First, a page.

Our Sages tell us, “In the merit of the righteous women of the generation, our ancestors were redeemed from Egypt” (Sotah, 11b).
Many of us have heard this Gemara, but what is less well-known is the spiritual level these women were able to acheive. Their connection to HaShem- as individuals and as a community- under the intense persecution and servitude of the Egyptian exile is something from which we can all draw inspiration.
A while back I came across a beautiful dvar Torah, by Rabbi Eliezer Parkoff (the full text can be found here) that poignantly depicts just how high these women were able to go in a spiritual sense. It was a real eye-opener to me when I read it. I’ll summarize the main points below and add a bit of my own commentary.
After Klal Yisroel witnessed the awe inspiring splitting of the sea, the subsequent annihilation of the Egyptians, and the intense revelation of HaShem’s Hand, Moshe Rabbeinu led the men in singing, “Az Yashir.”
When the men had finished, Miriam HaNevia then led the women in their own song of praise:
וַתִּקַּח מִרְיָם הַנְּבִיאָה אֲחוֹת אַהֲרֹן, אֶת-הַתֹּף–בְּיָדָהּ; וַתֵּצֶאןָ
כָל-הַנָּשִׁים אַחֲרֶיהָ, בְּתֻפִּים וּבִמְחֹלֹת
וַתַּעַן לָהֶם, מִרְיָם:שִׁירוּ לַיהוָה כִּי-גָאֹה גָּאָה, סוּס וְרֹכְבוֹ רָמָה בַיָּם
And Miriam the Prophetess, sister of Aharon, took the drum in her hand, and all the women went out after her, with drums and dances. And Miriam sang (answered) to them. Sing to Hashem who was victorious in battle; horse and rider, He threw into the sea. (Shemos 15:20-21).
The Chasam Sofer points out a few questions regarding this incident. First off, why was Miriam’s song only focused on the destruction of Egypt without mentioning the awesome redemption the Jewish people had just witnessed?
Secondly, “Vata’an lahem Miriam” can also mean, “she answered them” in the masculine form. Who was she answering, and what was the question?
According to the Chasam Sofer, citing the Midrash Tanchuma (parashas Beshalach, section 13), after the splitting of the sea, the angels wanted to also sing praises to HaShem. But, they could not start singing until Moshe and the men had finished. After all, the miraculous events were for the Jewish people.
Yet when the time came for the women to sing, the angels complained about having to wait for their song as well. Miriam was actually responding to the angels. But how did her song constitute a response?
The Chasam Sofer goes on to explain that we tend define miracles as supernatural events- occurrences that lie outside of the natural order of things. But when HaShem created nature, He built into it a natural subservience to the Torah and to all who keep it.
What this means is that to the extent a person is living a life of Torah, and to the extent that this person is righteous, the greater is nature’s obligation to do his bidding. What we call miracles for tzadkkim are thus not really miracles at all. These occurrences are simply the natural order of the world. So, if the Baal Shem Tov wanted an icicle to burn like a candle, it did.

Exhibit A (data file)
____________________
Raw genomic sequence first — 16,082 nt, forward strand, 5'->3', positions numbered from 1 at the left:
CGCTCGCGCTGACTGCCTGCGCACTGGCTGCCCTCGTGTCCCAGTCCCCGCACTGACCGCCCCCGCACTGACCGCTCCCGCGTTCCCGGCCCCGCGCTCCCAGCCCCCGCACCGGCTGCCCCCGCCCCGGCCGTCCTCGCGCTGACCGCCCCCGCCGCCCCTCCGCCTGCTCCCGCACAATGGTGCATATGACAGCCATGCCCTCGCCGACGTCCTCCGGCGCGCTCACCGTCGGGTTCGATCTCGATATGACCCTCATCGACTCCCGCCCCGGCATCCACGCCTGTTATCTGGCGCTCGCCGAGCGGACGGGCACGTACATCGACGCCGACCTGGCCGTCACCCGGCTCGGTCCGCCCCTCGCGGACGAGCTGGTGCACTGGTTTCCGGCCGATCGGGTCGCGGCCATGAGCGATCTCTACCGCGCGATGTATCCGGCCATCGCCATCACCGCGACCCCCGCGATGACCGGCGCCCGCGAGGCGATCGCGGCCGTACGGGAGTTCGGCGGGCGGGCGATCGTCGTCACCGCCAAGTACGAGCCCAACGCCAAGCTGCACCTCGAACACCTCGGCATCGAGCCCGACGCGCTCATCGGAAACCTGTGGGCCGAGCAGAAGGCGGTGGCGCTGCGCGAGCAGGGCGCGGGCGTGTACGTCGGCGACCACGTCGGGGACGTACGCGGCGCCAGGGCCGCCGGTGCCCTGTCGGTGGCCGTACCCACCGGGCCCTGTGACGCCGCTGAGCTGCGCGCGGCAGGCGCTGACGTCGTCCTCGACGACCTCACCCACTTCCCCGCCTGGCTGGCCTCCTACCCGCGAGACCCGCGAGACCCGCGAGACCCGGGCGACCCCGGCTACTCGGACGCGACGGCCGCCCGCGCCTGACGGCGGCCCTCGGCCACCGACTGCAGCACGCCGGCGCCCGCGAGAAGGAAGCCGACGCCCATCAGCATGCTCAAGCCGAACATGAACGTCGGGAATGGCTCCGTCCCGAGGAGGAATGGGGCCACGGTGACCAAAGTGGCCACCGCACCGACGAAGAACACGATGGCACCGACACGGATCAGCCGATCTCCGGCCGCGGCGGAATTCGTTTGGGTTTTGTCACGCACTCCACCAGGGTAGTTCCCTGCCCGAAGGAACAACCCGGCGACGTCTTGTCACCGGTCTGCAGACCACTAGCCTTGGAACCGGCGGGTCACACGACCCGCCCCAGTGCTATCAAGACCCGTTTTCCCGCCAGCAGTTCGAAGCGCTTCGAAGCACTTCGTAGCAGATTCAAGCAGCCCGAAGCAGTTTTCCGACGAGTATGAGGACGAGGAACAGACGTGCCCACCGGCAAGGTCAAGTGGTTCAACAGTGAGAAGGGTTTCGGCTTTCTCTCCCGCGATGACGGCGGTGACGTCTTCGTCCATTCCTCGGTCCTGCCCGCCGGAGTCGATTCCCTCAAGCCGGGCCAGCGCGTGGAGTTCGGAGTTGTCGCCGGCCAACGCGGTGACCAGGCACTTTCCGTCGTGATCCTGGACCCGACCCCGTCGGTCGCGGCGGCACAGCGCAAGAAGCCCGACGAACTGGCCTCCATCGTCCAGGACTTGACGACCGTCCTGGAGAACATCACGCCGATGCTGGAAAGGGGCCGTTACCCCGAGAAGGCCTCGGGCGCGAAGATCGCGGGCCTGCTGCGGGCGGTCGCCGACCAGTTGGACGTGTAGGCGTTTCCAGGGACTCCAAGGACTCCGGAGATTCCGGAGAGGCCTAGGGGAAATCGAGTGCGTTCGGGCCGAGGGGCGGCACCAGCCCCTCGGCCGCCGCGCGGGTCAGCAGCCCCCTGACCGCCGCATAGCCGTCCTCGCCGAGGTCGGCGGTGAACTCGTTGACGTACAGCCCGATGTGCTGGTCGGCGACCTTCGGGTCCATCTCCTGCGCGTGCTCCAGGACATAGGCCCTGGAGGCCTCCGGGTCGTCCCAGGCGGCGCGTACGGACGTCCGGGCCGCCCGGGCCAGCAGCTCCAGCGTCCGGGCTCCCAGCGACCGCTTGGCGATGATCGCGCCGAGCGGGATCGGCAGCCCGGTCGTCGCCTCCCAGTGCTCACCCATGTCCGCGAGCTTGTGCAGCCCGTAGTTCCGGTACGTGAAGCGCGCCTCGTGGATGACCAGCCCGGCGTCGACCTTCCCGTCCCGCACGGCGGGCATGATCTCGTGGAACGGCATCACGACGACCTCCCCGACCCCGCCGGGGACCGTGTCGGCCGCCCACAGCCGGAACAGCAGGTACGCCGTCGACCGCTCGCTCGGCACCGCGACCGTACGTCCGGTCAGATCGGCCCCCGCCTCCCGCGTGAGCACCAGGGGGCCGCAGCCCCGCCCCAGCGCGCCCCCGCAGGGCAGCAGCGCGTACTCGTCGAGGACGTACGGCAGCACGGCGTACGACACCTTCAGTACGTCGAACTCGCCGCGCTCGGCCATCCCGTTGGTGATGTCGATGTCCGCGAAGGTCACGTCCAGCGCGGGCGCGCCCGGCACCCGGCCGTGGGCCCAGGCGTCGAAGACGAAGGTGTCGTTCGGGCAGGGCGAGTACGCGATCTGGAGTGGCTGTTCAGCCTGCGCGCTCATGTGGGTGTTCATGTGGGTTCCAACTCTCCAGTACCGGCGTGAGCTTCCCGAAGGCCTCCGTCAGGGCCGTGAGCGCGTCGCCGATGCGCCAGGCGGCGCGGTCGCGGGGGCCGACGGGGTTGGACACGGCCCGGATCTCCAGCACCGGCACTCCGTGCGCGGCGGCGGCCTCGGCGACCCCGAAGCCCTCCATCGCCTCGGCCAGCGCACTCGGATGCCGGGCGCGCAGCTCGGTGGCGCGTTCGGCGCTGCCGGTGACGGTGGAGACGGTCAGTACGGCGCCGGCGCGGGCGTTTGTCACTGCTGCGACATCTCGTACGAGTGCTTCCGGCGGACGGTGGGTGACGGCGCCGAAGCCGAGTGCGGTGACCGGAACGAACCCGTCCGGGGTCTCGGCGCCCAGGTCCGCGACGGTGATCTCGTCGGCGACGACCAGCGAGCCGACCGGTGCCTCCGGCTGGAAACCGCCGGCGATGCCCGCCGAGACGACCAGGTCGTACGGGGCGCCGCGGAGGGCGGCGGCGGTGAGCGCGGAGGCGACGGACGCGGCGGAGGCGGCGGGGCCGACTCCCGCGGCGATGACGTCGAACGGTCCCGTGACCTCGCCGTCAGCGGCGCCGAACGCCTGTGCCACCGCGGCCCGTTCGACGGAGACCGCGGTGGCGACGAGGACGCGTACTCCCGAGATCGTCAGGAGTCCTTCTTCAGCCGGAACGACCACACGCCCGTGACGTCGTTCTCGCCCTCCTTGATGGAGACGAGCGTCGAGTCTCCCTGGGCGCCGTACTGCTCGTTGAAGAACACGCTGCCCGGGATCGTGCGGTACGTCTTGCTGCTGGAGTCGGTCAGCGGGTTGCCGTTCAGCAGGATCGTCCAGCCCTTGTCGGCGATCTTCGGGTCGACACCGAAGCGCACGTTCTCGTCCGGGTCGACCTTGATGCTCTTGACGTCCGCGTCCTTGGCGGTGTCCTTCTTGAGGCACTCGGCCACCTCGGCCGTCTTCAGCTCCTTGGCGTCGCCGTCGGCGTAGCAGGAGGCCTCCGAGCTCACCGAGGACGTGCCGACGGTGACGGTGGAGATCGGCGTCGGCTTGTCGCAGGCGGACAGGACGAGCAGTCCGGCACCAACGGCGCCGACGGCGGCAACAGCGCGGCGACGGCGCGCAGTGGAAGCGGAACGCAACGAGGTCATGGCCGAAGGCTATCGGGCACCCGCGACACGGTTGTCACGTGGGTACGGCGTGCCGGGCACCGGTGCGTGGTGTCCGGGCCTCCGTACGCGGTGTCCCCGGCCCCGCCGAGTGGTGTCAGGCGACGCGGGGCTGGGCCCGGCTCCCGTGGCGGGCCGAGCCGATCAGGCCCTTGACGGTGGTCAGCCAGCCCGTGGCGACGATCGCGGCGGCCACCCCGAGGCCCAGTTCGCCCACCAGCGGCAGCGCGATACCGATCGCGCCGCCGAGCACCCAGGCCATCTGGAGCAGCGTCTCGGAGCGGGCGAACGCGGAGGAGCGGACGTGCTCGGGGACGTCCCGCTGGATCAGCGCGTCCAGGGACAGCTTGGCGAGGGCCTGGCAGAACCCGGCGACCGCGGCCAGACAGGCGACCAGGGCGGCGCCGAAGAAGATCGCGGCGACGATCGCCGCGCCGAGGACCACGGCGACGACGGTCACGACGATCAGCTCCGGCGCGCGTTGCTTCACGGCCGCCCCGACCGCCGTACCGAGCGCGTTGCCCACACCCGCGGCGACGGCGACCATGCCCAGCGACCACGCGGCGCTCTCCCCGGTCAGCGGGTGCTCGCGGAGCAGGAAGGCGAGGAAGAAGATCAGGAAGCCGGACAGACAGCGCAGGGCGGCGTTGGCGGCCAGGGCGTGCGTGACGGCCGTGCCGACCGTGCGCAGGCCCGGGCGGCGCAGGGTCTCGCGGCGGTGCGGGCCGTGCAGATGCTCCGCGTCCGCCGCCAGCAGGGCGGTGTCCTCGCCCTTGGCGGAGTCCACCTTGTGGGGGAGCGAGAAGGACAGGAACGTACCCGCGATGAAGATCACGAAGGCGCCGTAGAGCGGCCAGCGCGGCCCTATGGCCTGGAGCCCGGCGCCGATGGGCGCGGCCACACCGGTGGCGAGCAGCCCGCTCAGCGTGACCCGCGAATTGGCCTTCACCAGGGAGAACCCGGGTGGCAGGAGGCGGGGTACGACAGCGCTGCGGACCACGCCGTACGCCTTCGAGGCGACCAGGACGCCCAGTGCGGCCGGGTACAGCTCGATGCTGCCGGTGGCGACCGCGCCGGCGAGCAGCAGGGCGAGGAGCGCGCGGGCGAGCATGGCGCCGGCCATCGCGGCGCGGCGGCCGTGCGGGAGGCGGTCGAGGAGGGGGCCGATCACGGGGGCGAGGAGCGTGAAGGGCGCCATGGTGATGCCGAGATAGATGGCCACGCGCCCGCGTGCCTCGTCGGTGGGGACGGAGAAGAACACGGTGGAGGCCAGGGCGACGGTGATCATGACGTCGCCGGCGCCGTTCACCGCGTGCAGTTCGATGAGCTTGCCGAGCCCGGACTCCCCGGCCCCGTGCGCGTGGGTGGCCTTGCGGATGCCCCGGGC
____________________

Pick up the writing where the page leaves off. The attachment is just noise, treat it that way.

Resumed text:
On the other hand, when a person’s merit is small, but nature nevertheless bends to him, then the resulting miracle is truly great.
Since the miracle of the splitting of the sea happened predominantly through the great merit of the women, nature was obligated to protect them. For them, it wasn’t such a miracle; rather, it was the natural outcome of their righteousness. Thus the Gemara states that, “Even they [ie the women] were involved in the miracle [of the redemption from Egypt].” They are also obligated to drink the four cups of wine on Sedar Night.
The men, however, didn’t have as much merit as the women. Thus the redemption and the splitting of the sea represented a tremendous miracle on their behalf.
The Chasam Sofer goes on to say that since the fact that the sea split for the women is considered as something natural, there was no need for them to sing shirah. For the men, however, since they weren’t as worthy as the women, they needed a tremendous miracle to be saved. In gratitude for their miraculous redemption, they sang praises to HaShem.
The angels agreed that the men, should precede them in singing shirah, because the splitting of the sea was big miracle for them. But when it came to the women, since they had earned the redemption due to their merits, the angels felt that there was no reason for them to wait for the women to sing.
To this claim Miriam answered:
Our shirah is not mainly for the redemption. Our shirah is for having seen the Egyptian horses and riders thrown into the sea. True, we deserved the redemption on our own merit, and thus the splitting of the sea on our behalf wasn’t so miraculous. However, in order for us to survive, it was not necessary for us to witness our enemies’ destruction. To behold that sight was no longer within the realm of the ‘natural.’ It is for this miracle that our shirah as well should precede that of the angels.
The angels had no choice but to agree.
Go back to Lessons from the Jewish Women in Egypt
- What exactly is a woman's purpose in Judaism?
- How does a woman come closer to HaShem without the mitzvah of learning Torah?
- What about single women or those without children?